A significant component of Christian leadership, some say the defining component, is servant leadership. While that sounds simple enough, it has been a struggle for me to define and implement. My problem understanding this concept started many years ago in a seminary classroom. The professor was lecturing on servant leadership as the truest form of leadership, the purest form of Christian leadership. So far, so good. But as he described what he meant by servant leadership, his concept seemed out of kilter with modern church and ministry organizational leadership opportunities and challenges.
In summary, my professor said servant leaders were people who involved themselves in direct ministry, who worked behind the scenes, who did the dirty work. He felt servant leaders were self-effacing, pastoral leaders who visited the sick, cared for the poor, preached the gospel, made disciples, and sacrificed themselves for the good of others. No problem with those examples! But, my question was, “Are those the only legitimate expressions of servant leadership?”
My mind wandered from the classroom to the office at the end of the hall. The seminary president had an impressive office, several support staff members, multiple vice-presidents to carry out his initiatives, and leadership responsibilities that required delegating most of the hands-on work of operating the school. “Was it possible,” I wondered, “for the president of a seminary to be a servant leader?” Given the model taught in that class, the answer was “no.” Little did I know someday I would have to answer that question personally and in very concrete terms!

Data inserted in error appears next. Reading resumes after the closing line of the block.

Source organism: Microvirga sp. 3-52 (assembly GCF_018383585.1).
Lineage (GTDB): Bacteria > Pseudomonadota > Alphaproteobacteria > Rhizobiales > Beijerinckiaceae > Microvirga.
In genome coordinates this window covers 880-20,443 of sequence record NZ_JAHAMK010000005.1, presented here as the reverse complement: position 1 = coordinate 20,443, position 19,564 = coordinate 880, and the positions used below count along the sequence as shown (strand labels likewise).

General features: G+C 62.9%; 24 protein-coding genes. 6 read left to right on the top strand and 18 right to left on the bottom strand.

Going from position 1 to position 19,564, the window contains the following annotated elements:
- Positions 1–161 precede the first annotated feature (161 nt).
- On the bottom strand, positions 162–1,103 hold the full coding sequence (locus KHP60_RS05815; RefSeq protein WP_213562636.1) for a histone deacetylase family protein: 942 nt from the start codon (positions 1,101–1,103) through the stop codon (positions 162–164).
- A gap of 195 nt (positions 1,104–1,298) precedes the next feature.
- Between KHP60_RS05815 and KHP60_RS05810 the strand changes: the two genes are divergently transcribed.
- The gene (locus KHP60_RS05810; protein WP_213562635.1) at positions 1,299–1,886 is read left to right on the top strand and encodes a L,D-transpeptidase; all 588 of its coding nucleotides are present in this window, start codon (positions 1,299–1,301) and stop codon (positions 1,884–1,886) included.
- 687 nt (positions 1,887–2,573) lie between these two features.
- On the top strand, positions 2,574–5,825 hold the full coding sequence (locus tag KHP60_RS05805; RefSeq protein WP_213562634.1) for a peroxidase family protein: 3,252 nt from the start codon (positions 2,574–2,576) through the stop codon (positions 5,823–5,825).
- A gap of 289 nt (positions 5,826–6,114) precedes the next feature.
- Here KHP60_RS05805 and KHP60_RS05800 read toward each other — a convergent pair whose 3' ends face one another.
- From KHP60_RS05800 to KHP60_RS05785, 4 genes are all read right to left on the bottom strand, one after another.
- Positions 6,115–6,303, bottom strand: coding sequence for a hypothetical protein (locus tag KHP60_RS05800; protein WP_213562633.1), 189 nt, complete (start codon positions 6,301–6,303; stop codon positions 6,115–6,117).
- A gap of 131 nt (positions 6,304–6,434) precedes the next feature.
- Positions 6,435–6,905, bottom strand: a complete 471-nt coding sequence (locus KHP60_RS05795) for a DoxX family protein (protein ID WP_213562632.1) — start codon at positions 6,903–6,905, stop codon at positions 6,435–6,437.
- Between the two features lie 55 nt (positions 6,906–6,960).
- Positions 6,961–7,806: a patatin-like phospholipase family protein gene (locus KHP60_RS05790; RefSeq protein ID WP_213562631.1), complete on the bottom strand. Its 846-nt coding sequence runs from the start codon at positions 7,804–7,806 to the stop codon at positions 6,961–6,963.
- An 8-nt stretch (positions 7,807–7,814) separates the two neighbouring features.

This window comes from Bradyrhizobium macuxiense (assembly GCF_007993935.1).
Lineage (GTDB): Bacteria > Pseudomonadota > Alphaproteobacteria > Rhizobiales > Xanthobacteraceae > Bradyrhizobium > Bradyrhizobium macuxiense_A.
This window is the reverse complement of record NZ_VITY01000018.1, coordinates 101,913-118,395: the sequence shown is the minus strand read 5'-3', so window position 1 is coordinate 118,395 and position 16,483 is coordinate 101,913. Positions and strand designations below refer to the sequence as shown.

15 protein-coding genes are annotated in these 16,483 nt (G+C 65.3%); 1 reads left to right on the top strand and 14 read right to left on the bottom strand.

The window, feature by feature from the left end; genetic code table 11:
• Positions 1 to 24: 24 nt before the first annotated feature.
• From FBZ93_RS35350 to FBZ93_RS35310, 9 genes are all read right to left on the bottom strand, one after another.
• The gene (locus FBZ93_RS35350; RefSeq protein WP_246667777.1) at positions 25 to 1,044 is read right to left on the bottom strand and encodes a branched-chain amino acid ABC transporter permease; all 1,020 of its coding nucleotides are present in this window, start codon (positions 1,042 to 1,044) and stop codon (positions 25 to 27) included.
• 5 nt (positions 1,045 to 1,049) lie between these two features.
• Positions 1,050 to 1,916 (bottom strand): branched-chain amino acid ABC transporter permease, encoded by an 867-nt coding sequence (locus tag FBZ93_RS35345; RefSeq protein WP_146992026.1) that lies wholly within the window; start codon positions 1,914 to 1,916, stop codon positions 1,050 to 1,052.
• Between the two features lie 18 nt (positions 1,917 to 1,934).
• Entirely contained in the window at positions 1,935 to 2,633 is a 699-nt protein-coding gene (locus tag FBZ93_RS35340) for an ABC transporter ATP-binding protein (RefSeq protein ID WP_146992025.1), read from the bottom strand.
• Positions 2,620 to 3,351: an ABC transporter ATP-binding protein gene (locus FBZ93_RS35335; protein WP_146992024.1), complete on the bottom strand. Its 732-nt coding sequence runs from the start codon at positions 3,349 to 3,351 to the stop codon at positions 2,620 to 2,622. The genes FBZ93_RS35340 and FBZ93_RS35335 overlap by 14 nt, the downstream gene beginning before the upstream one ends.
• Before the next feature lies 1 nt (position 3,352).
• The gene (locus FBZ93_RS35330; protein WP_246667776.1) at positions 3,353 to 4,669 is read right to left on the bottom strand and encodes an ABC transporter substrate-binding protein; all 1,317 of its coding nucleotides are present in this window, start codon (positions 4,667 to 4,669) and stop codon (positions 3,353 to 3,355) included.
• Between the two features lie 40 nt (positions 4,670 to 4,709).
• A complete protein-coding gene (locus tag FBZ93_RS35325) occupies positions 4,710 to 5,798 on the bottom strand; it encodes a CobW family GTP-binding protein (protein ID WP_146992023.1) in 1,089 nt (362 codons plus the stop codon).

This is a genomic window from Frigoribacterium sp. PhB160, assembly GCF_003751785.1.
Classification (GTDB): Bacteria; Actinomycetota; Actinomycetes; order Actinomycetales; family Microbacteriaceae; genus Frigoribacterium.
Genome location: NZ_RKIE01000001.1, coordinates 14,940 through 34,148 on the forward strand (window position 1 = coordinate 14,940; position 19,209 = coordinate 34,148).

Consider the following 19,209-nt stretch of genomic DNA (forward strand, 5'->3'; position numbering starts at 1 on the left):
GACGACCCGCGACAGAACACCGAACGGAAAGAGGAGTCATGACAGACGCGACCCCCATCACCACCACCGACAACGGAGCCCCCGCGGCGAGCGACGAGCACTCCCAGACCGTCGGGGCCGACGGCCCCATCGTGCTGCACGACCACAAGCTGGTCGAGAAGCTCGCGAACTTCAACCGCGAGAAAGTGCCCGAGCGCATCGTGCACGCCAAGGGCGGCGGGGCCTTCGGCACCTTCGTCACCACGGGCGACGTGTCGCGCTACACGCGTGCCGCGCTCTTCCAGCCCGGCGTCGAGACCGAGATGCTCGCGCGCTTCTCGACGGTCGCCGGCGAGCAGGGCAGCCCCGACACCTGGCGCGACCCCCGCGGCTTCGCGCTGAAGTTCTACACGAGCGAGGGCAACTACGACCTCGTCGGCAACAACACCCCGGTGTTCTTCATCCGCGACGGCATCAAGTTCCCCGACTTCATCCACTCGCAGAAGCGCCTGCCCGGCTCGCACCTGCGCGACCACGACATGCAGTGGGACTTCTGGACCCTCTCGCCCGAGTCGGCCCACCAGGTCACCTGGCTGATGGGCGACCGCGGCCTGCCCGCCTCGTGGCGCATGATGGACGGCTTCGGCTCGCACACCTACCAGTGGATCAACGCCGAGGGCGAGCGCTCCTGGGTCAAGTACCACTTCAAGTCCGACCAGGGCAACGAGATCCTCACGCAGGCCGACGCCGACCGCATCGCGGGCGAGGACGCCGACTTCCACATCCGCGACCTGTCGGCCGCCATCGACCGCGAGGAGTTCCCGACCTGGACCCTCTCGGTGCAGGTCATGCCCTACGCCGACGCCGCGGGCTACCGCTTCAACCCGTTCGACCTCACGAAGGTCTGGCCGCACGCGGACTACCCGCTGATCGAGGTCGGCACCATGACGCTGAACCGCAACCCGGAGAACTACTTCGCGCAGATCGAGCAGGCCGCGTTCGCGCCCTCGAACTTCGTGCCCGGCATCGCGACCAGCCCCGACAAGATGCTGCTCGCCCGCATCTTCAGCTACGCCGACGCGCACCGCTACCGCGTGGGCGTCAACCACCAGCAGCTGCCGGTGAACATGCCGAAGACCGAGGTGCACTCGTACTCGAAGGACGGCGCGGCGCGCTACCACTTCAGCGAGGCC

But the answer has to be “yes.” If Christian leadership is, at the core, servant leadership then any Christian leadership role must have service as a component. The issue then becomes defining service as it relates to leadership. Is servant leadership defined by the actions a leader performs (as my professor believed) or is it something else? Over the years, I have come to believe it is something else.
The essence of servant leadership is not the actions taken, but the motive driving those actions. This seems to be at the heart of Jesus’ teachings on servant leadership. Next week, we will look more closely at key passages of Scripture establishing our understanding of Jesus’ teachings on servant leadership. For now, however, think about this question— “Is Jesus more concerned with my actions or my motives?” The answer is obvious and underscores our need to be “servant-hearted” leaders who sacrifice for the good of others and the advance of God’s kingdom—no matter the outward actions required of our leadership role.